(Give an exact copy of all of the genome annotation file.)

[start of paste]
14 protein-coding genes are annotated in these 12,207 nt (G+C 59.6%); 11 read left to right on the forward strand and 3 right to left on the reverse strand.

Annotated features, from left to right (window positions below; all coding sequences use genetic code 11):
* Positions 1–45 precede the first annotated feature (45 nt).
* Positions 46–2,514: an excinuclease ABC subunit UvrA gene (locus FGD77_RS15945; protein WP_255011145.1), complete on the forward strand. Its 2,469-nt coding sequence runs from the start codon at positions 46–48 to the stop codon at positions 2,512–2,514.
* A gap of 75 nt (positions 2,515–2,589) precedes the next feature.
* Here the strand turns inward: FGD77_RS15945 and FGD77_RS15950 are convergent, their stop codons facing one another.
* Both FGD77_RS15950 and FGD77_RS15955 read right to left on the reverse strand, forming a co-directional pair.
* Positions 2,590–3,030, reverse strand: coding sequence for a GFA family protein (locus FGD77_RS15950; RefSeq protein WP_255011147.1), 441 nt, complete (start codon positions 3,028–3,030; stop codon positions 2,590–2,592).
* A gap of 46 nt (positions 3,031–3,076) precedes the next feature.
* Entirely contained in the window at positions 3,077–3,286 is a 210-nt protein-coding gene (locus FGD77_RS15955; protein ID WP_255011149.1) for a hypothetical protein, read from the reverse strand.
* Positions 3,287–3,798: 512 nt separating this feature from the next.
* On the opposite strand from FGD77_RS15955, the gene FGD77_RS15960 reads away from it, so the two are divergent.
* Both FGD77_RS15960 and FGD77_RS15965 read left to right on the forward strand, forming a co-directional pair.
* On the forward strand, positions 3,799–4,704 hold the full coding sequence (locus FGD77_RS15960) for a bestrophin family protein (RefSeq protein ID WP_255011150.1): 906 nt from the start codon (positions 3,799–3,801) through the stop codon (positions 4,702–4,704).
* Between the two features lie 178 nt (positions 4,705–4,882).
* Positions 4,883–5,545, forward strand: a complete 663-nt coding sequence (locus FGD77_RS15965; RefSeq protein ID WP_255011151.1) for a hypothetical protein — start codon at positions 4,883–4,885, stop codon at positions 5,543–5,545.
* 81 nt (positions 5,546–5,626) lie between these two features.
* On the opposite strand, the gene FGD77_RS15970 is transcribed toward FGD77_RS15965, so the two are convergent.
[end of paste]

14 protein-coding genes are annotated in these 12,207 nt (G+C 59.6%); 11 read left to right on the forward strand and 3 right to left on the reverse strand.

Annotated features, from left to right (window positions below; all coding sequences use genetic code 11):
* Positions 1–45 precede the first annotated feature (45 nt).
* Positions 46–2,514: an excinuclease ABC subunit UvrA gene (locus FGD77_RS15945; protein WP_255011145.1), complete on the forward strand. Its 2,469-nt coding sequence runs from the start codon at positions 46–48 to the stop codon at positions 2,512–2,514.
* A gap of 75 nt (positions 2,515–2,589) precedes the next feature.
* Here the strand turns inward: FGD77_RS15945 and FGD77_RS15950 are convergent, their stop codons facing one another.
* Both FGD77_RS15950 and FGD77_RS15955 read right to left on the reverse strand, forming a co-directional pair.
* Positions 2,590–3,030, reverse strand: coding sequence for a GFA family protein (locus FGD77_RS15950; RefSeq protein WP_255011147.1), 441 nt, complete (start codon positions 3,028–3,030; stop codon positions 2,590–2,592).
* A gap of 46 nt (positions 3,031–3,076) precedes the next feature.
* Entirely contained in the window at positions 3,077–3,286 is a 210-nt protein-coding gene (locus FGD77_RS15955; protein ID WP_255011149.1) for a hypothetical protein, read from the reverse strand.
* Positions 3,287–3,798: 512 nt separating this feature from the next.
* On the opposite strand from FGD77_RS15955, the gene FGD77_RS15960 reads away from it, so the two are divergent.
* Both FGD77_RS15960 and FGD77_RS15965 read left to right on the forward strand, forming a co-directional pair.
* On the forward strand, positions 3,799–4,704 hold the full coding sequence (locus FGD77_RS15960) for a bestrophin family protein (RefSeq protein ID WP_255011150.1): 906 nt from the start codon (positions 3,799–3,801) through the stop codon (positions 4,702–4,704).
* Between the two features lie 178 nt (positions 4,705–4,882).
* Positions 4,883–5,545, forward strand: a complete 663-nt coding sequence (locus FGD77_RS15965; RefSeq protein ID WP_255011151.1) for a hypothetical protein — start codon at positions 4,883–4,885, stop codon at positions 5,543–5,545.
* 81 nt (positions 5,546–5,626) lie between these two features.
* On the opposite strand, the gene FGD77_RS15970 is transcribed toward FGD77_RS15965, so the two are convergent.